Book Review: The Forgotten Spurgeon

Charles Spurgeon is quoted today in all types of corridors within Christendom. Various statements from within his poetic, powerful, and Christ-centered sermons are lauded by Arminians and Calvinists alike. As a result many today wonder if Spurgeon was a type of third party theologian, devoid of doctrinal controversy and strong theological conviction. Ian Murray aims to bring to light some of the specifics of Spurgeon’s life and ministry that have been strangely overlooked:

“The only way to deal with Spurgeon’s theology is to accept it or forget it: the latter is what I believe has largely happened in the 20th century. And Spurgeon without his theology is about as distorted as the cheap china figures of Spurgeon which were offered for sale by charlatans more than a century ago.”

In The Forgotten Spurgeon Murray interacts with Spurgeon’s thought and teaching. The overt aim is not biographical; however, the historical contexts from which these various scenarios arise cannot be avoided. What follows is an informative and interesting survey of one of history’s most impactful ministries.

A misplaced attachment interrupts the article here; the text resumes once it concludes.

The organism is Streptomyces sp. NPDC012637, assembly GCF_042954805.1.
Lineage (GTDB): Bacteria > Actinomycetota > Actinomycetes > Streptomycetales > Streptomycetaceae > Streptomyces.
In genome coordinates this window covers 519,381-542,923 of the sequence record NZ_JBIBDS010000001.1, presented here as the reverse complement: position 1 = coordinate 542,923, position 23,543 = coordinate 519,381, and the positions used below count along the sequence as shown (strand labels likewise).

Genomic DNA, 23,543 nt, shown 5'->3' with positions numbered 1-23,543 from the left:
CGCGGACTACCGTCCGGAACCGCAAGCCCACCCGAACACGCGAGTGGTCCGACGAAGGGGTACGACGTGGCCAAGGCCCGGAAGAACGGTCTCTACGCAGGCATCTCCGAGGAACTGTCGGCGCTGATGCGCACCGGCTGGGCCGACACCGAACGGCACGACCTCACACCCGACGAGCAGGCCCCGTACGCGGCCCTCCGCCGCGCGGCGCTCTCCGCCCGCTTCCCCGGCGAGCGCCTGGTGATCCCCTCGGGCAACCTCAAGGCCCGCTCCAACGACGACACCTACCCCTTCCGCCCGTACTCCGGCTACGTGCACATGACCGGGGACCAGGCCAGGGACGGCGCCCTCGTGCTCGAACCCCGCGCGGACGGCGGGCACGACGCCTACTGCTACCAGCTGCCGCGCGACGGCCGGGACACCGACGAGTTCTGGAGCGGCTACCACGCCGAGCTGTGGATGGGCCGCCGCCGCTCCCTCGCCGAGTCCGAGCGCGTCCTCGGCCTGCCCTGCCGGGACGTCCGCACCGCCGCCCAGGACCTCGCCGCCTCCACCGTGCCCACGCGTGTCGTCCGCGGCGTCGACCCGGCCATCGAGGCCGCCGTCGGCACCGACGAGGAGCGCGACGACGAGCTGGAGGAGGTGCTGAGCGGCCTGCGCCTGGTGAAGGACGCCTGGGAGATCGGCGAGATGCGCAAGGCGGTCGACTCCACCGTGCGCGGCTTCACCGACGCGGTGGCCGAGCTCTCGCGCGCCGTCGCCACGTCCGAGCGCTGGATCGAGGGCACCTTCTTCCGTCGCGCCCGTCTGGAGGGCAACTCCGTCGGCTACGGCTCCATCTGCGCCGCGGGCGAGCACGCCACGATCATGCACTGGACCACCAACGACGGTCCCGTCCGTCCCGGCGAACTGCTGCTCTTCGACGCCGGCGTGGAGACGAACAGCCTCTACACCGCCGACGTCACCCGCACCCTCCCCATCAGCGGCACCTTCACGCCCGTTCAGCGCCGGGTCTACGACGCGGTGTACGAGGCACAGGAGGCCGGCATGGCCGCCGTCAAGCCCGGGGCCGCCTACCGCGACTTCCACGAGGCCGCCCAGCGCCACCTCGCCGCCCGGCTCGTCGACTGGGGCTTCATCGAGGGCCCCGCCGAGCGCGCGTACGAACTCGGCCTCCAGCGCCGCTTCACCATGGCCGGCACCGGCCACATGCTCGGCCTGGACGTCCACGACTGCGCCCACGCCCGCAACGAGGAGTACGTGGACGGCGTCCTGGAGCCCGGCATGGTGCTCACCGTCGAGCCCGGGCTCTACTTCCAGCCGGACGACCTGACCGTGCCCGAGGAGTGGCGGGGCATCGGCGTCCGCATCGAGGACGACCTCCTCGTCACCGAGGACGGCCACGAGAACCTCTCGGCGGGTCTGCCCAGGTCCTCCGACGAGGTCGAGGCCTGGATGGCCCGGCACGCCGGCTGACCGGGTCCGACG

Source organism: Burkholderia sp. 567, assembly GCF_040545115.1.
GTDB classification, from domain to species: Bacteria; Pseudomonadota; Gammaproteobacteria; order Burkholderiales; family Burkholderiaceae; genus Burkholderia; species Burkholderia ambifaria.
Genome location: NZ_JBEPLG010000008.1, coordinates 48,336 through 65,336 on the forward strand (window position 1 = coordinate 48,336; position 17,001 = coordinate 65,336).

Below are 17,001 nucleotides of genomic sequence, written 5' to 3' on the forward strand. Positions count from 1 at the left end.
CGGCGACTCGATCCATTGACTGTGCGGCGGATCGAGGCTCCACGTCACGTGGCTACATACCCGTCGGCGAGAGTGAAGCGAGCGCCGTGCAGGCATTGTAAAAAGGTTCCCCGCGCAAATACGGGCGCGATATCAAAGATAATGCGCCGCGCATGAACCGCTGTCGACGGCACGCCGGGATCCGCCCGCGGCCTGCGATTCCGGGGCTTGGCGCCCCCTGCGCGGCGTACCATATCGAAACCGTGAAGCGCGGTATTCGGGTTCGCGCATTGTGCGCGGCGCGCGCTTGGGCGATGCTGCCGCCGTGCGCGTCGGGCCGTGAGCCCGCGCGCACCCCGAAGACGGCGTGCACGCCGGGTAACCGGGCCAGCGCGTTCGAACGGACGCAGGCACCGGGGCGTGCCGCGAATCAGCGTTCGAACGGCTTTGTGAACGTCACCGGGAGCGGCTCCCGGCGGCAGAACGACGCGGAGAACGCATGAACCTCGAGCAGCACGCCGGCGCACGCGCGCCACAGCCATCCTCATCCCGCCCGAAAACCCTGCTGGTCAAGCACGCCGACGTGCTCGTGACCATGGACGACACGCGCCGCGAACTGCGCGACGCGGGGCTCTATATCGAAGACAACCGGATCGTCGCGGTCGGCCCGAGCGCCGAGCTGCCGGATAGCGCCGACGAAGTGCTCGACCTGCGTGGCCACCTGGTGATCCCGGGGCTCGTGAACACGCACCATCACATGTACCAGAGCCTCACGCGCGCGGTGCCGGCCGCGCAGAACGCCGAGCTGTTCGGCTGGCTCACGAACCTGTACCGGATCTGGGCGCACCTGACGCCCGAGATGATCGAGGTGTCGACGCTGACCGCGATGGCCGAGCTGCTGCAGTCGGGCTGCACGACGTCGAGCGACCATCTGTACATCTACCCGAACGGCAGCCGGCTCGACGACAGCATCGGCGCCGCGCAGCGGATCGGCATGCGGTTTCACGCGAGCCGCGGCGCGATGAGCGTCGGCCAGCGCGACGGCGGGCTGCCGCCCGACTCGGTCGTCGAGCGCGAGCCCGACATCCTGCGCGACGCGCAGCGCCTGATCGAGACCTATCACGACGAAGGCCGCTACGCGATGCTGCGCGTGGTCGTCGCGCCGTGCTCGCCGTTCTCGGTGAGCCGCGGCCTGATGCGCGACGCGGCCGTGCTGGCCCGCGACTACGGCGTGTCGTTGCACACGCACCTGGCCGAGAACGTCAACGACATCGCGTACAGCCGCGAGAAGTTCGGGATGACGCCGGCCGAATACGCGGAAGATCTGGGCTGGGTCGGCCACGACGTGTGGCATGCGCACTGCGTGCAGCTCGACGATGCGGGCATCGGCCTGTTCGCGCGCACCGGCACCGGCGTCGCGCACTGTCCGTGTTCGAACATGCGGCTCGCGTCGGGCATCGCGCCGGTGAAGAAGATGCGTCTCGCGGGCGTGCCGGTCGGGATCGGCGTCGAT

The book is centered on three major controversies in Spurgeon’s ministry.

The first was during Spurgeon’s younger years and centered upon his dealing with a diluted gospel message. Spurgeon’s Calvinism sparked outrage among the religious as they had thought such theology was already laid to rest. His popularity only served to fuel this controversy.

The second controversy sprang forth from a sermon that he did on Baptismal Regeneration in 1864. This resulted in a prolonged debate on matters outside of just the role of baptism with respect to salvation.

Finally, Spurgeon encountered, in his later years, what was called the Down-Grade movement. This effort to dilute the gospel of its heavenly distinctiveness served to consume the elder Spurgeon until his death at age 57.

The truth of the matter is that Spurgeon was embroiled in controversy from the day he began preaching. His messages were biblical and so therefore theological. This, along with his corresponding popularity, caused a significant reaction by those around him. The Forgotten Spurgeon is a helpful book in restating the record and helping us to see Spurgeon as more than a happy, soul-winning, quote machine. He was a pastor, a preacher, an ambassador for Christ, and so therefore, a defender of the gospel of Jesus Christ.

You may pick up a copy of this (inexpensive) book at Westminster Bookstore or Amazon.